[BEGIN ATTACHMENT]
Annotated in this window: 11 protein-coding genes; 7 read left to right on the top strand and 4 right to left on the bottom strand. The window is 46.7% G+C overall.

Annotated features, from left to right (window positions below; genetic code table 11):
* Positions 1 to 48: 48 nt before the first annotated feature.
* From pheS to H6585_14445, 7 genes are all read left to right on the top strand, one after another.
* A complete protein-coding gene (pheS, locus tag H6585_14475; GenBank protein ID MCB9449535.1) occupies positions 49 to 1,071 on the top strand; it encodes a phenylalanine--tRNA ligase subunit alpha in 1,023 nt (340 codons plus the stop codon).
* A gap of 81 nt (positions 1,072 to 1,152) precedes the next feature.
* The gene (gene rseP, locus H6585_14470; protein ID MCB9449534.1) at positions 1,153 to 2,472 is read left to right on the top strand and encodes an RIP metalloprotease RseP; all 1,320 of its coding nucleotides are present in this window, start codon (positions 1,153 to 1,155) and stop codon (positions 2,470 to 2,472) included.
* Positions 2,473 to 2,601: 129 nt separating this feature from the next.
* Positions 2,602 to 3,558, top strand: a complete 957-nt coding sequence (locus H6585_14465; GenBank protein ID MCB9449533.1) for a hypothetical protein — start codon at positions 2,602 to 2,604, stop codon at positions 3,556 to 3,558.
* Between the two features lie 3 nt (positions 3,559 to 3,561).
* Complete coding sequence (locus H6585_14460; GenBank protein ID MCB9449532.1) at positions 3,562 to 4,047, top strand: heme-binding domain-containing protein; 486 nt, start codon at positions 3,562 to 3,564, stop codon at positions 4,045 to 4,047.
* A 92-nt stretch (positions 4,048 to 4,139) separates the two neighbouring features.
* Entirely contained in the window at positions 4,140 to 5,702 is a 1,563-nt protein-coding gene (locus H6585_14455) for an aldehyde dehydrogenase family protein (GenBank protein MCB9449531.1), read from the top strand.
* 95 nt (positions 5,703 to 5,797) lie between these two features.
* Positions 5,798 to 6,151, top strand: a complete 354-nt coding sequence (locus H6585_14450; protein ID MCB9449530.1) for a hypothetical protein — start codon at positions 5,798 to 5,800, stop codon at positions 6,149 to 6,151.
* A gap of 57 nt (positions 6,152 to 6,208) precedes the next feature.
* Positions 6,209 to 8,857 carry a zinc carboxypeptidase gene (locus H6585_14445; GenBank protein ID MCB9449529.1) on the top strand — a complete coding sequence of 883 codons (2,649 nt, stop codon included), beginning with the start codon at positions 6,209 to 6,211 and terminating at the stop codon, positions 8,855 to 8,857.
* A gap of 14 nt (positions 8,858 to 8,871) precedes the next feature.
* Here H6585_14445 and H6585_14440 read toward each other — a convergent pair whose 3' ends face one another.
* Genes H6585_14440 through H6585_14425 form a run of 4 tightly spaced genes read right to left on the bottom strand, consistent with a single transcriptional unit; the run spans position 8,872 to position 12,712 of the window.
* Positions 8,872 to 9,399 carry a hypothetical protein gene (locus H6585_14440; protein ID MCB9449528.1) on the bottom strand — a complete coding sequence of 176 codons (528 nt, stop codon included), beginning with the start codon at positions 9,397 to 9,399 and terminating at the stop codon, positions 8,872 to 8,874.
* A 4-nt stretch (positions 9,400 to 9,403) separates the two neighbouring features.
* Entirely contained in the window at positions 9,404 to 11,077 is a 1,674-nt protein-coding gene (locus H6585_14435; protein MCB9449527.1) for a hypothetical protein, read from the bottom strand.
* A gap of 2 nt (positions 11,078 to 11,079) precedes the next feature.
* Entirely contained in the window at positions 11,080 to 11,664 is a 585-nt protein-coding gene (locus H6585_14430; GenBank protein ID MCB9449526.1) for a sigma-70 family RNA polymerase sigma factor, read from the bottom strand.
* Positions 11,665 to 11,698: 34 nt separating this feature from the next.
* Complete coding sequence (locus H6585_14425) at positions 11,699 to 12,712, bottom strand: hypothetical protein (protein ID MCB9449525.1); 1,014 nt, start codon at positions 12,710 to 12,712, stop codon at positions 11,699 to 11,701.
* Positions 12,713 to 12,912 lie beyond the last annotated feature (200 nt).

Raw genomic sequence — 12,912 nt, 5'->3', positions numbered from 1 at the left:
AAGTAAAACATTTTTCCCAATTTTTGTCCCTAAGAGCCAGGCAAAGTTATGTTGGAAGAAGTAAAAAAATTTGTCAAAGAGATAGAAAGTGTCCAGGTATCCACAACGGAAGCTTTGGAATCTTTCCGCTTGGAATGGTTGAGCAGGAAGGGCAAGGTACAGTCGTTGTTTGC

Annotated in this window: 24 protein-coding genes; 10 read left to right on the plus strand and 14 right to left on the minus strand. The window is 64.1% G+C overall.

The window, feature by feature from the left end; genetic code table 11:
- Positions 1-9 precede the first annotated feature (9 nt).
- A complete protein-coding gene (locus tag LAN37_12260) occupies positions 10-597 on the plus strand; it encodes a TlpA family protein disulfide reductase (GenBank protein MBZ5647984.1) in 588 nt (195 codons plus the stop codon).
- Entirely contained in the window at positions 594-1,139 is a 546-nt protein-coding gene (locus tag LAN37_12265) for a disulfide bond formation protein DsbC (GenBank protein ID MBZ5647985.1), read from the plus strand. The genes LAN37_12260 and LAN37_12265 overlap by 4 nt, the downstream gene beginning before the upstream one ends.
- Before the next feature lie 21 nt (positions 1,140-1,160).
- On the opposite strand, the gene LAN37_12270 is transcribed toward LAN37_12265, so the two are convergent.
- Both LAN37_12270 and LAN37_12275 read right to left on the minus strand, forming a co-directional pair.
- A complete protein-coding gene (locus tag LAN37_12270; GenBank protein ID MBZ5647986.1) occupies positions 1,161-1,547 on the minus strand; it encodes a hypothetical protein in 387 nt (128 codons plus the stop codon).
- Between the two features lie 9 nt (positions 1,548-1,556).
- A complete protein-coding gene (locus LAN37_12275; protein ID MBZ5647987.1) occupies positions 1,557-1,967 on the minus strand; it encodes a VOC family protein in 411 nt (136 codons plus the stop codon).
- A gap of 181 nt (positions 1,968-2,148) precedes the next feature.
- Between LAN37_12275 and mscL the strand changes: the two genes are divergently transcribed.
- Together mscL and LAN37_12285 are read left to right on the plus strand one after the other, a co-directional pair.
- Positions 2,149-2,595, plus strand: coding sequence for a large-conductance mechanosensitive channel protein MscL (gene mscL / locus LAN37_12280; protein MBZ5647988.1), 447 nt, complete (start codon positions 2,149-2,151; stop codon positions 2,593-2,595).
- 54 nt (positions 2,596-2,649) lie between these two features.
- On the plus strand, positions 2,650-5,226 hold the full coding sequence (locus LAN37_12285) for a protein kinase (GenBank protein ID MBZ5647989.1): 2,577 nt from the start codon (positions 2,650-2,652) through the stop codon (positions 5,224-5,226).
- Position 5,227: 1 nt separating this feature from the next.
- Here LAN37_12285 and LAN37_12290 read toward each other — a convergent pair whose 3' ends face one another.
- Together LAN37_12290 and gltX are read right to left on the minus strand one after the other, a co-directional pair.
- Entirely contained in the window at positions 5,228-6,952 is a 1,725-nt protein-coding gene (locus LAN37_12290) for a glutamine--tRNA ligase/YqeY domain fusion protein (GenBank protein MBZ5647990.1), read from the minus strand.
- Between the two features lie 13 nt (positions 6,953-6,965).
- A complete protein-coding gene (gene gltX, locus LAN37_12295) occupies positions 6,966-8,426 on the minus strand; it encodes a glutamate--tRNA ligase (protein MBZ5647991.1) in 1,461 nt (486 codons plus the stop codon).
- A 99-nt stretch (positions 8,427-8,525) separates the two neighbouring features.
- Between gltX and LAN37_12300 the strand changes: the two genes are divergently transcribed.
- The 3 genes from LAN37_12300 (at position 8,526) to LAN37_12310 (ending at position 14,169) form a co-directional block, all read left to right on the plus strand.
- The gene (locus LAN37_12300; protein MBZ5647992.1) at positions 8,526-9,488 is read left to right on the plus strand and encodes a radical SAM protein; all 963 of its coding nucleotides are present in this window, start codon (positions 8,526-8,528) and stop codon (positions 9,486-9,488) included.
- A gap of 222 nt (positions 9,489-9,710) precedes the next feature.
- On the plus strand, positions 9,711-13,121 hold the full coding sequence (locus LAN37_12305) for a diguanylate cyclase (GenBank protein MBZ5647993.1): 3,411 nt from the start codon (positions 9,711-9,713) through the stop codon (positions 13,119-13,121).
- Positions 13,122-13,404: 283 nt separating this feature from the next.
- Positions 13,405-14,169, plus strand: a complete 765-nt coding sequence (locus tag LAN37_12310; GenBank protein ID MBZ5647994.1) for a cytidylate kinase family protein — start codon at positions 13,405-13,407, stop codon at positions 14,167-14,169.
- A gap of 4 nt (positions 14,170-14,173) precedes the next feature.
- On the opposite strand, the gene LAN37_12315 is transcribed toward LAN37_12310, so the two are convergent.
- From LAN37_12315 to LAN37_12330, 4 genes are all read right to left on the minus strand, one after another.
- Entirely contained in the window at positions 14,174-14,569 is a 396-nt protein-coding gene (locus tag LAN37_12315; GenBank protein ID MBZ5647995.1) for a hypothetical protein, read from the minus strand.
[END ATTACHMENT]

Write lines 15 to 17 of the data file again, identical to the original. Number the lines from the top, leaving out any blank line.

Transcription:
* Positions 5,798 to 6,151, top strand: a complete 354-nt coding sequence (locus H6585_14450; protein ID MCB9449530.1) for a hypothetical protein — start codon at positions 5,798 to 5,800, stop codon at positions 6,149 to 6,151.
* A gap of 57 nt (positions 6,152 to 6,208) precedes the next feature.
* Positions 6,209 to 8,857 carry a zinc carboxypeptidase gene (locus H6585_14445; GenBank protein ID MCB9449529.1) on the top strand — a complete coding sequence of 883 codons (2,649 nt, stop codon included), beginning with the start codon at positions 6,209 to 6,211 and terminating at the stop codon, positions 8,855 to 8,857.